Tuesday, November 06, 2012

Board cites In re Best in Ex parte Field

The Board in Ex parte Field referenced In re Best:

See In re Best, 562 F.2d 1252, 1255 (CCPA 1977) (“Where, as here, the claimed and prior art products are identical or substantially identical, or are produced by identical or substantially identical processes, the PTO can require an applicant to prove that the prior art products do not necessarily or inherently possess the characteristics of his claimed product.... Whether the rejection is based on „inherency‟ under 35 U.S.C. § 102, on „prima facie obviousness‟ under 35 U.S.C. § 103, jointly or alternatively, the burden of proof is the same, and its fairness is evidenced by the PTO‟s inability to manufacture products or to obtain and compare prior art products.) While we recognize that Foushee teaches that the loop does not displace the impediment 42 (FF 3), this impediment is not a tissue mass. Appellants provide no evidence that Foushee‟s wire loop would not satisfy the functional requirements to displace a tissue mass without puncturing the tissue mass.

As to obviousness, the Board noted:

As our reviewing court has explained, therefore, to support a conclusion of obviousness, “[w]hether the Board relies on an express or an implicit showing, it must provide particular findings related thereto. Broad conclusory statements standing alone are not „evidence.”‟ In re Kotzab, 217 F.3d 1365, 1370 (Fed. Cir. 2000) (citation omitted). Thus, “section 103 requires a fact-intensive comparison of the claimed process with the prior art rather than the mechanical application of one or another per se rule.” In re Ochiai, 71 F.3d 1565, 1571 (Fed. Cir. 1995); see also id. at 1572 (“[R]eliance on per se rules of obviousness is legally incorrect and must cease.”)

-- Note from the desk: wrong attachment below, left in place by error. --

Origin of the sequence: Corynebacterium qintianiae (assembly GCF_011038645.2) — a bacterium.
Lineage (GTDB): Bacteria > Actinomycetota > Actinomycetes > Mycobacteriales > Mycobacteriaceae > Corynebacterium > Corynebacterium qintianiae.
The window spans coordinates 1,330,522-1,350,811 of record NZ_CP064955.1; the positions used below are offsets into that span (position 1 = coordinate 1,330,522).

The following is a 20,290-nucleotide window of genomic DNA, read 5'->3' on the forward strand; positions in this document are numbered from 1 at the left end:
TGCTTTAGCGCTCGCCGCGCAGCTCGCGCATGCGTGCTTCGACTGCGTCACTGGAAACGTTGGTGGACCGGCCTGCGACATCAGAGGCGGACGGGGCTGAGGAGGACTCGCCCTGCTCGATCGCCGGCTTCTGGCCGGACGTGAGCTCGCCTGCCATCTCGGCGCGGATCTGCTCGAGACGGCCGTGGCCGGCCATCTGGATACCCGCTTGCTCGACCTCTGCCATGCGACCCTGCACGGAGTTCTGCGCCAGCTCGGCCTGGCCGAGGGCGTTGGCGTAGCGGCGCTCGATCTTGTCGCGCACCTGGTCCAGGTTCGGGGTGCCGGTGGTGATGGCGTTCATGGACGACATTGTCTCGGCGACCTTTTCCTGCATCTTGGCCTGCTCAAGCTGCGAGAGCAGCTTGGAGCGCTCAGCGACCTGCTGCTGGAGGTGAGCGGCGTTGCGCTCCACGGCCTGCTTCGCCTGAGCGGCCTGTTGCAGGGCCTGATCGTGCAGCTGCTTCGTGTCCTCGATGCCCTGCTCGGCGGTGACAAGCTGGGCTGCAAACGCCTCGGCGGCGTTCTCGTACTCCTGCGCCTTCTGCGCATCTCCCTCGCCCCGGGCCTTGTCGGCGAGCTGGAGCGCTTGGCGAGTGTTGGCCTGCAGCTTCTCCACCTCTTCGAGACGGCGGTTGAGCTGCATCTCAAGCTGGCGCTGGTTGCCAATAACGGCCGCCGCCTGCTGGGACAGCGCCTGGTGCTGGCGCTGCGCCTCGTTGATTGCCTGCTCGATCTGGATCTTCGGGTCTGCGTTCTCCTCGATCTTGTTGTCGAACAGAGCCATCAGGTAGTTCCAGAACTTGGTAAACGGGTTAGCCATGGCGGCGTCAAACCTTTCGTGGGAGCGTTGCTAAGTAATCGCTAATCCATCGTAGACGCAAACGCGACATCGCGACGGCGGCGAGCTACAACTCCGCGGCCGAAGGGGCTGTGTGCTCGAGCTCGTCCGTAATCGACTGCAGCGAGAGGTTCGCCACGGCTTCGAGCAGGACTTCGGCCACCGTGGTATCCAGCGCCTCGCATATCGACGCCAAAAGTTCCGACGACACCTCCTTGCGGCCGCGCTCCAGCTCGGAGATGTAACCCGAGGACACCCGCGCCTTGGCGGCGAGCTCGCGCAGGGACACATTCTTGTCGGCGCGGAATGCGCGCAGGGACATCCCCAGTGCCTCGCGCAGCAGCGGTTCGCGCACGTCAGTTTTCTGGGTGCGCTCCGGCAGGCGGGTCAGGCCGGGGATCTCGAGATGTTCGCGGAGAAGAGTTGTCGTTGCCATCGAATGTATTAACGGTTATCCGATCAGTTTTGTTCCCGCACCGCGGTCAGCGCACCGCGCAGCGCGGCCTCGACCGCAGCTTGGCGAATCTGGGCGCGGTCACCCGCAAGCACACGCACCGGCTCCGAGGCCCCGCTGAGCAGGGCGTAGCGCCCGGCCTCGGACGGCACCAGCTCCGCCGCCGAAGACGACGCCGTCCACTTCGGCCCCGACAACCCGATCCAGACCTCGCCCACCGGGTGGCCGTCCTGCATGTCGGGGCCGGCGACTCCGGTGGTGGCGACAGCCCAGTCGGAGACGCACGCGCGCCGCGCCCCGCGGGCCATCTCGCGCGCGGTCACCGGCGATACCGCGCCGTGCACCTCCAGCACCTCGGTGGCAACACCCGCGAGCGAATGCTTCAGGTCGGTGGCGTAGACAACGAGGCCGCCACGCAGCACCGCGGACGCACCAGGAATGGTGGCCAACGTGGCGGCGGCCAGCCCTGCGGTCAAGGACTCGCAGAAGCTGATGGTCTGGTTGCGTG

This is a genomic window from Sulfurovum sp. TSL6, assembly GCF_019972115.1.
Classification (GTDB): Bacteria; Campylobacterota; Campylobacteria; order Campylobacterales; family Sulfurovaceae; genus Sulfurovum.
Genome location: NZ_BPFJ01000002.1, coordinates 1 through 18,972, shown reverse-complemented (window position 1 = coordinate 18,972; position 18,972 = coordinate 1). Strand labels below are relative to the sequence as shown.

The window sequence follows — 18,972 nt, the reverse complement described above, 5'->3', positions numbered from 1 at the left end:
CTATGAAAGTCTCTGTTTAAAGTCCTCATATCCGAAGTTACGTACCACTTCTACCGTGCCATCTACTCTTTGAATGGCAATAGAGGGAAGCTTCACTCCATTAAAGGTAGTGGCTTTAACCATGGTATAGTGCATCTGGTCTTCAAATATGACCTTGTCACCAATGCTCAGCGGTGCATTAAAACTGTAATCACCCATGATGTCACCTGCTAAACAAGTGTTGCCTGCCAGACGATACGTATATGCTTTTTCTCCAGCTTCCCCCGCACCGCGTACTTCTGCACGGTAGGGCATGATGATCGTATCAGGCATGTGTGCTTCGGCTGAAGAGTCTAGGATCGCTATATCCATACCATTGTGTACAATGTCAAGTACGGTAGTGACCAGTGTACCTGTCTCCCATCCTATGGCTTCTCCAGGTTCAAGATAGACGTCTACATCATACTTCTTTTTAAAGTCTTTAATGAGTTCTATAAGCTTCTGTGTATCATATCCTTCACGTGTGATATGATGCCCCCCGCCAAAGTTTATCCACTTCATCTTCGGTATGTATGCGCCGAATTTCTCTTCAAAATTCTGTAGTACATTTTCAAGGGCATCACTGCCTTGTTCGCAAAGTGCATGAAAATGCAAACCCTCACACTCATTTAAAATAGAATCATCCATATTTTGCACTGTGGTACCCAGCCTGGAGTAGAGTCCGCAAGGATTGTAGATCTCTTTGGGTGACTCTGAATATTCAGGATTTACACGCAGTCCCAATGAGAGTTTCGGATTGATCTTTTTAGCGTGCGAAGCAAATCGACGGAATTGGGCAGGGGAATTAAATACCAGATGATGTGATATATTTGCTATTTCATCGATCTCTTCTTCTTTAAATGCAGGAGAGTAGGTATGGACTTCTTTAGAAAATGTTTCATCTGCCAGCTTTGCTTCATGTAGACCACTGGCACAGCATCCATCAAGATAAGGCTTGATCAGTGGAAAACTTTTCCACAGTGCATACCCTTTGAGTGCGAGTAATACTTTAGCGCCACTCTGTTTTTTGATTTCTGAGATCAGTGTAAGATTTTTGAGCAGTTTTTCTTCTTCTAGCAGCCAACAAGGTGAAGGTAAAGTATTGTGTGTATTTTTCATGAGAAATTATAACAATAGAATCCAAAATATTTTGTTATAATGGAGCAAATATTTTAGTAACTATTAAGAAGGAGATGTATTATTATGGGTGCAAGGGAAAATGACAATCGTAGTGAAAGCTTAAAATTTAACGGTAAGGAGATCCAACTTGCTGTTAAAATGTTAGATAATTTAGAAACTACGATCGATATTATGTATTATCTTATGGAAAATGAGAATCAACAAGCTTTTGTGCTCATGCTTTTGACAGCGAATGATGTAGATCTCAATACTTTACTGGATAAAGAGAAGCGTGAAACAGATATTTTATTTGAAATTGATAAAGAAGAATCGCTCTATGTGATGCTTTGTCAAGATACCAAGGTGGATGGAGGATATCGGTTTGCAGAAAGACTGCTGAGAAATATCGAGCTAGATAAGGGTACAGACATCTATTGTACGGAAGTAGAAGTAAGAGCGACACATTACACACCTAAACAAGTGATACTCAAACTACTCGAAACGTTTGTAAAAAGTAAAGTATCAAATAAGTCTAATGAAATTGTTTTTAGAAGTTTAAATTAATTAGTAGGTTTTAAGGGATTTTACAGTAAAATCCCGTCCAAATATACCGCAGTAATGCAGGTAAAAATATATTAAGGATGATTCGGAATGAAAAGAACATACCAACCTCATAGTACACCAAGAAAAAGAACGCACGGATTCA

The Examiner‟s position is that Howard v. Detroit Stove Works, 150 U.S. 164 (1893) holds that forming a one piece article from two pieces is a matter of routine skill. The Examiner, however, appears to draw from this case turning on specific facts, a general obviousness rule: namely, that forming several pieces integrally as a single-piece is not considered to be patentable subject matter. No such per se rule exists.
As discussed above, the Examiner must provide evidence or scientific reasoning as to why the ordinary artisan would have modified the mesh localization device of Buehlmann so that the mesh and actuator wire are formed of a single piece. Because the Examiner fails to provide any evidence or reasoning in this regard, we are compelled to reverse the rejection.


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